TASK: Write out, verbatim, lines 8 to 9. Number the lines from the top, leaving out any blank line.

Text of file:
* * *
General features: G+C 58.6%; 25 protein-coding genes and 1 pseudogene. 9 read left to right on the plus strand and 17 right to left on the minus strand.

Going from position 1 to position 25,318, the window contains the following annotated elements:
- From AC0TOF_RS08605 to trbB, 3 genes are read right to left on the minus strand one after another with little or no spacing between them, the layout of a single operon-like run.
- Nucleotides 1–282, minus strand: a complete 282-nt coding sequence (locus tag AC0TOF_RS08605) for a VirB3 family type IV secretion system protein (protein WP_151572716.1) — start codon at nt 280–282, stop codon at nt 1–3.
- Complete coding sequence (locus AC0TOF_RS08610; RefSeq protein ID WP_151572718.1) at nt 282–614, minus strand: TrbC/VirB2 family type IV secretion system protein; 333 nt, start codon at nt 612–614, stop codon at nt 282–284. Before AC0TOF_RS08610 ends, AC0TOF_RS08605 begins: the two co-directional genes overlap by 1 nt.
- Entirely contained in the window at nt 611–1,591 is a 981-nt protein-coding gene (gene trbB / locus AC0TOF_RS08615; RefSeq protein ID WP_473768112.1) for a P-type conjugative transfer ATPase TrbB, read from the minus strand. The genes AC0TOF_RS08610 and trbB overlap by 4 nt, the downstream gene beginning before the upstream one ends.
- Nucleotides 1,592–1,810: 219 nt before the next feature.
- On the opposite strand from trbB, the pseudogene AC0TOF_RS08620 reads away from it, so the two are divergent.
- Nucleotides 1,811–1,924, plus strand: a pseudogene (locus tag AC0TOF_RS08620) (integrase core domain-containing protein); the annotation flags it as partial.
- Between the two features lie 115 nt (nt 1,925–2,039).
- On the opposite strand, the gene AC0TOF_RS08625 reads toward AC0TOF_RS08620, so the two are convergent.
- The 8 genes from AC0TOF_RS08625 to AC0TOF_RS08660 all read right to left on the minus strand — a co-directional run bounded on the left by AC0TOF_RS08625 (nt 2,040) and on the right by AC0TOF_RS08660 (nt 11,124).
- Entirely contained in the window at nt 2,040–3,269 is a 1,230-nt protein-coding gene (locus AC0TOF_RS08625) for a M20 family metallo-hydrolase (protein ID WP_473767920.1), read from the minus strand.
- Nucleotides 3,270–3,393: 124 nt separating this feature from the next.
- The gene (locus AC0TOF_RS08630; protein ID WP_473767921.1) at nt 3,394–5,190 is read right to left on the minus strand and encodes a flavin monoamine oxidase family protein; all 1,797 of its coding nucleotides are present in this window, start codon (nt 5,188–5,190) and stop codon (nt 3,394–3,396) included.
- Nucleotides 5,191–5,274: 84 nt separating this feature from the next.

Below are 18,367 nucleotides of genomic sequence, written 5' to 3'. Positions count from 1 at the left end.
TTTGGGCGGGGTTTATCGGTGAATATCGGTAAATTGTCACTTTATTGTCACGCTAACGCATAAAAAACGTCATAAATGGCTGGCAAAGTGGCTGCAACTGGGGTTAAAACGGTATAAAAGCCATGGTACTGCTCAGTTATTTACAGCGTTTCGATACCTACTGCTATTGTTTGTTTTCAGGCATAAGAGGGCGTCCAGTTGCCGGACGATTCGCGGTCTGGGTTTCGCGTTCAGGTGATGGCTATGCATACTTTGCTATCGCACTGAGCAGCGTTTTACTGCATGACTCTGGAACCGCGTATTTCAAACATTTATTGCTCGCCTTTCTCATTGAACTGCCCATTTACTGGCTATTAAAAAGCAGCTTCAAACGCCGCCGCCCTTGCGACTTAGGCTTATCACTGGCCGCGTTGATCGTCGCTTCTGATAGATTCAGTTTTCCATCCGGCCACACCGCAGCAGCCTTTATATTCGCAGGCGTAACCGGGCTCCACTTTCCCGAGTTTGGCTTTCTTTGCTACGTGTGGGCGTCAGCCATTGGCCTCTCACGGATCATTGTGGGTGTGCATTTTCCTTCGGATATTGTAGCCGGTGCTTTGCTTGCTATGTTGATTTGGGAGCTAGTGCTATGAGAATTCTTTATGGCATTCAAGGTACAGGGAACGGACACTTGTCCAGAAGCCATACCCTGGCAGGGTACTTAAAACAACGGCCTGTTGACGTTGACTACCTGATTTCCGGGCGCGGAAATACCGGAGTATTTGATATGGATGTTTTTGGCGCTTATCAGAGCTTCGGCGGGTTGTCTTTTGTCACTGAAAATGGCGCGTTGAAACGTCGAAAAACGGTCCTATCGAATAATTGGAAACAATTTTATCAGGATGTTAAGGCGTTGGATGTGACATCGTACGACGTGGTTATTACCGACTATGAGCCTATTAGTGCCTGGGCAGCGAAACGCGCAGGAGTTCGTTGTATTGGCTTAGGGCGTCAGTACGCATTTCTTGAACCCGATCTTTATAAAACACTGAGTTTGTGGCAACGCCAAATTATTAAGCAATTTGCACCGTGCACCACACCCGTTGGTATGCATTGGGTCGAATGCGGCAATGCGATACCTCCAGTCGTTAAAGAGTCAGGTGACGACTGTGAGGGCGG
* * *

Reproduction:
- On the opposite strand from trbB, the pseudogene AC0TOF_RS08620 reads away from it, so the two are divergent.
- Nucleotides 1,811–1,924, plus strand: a pseudogene (locus tag AC0TOF_RS08620) (integrase core domain-containing protein); the annotation flags it as partial.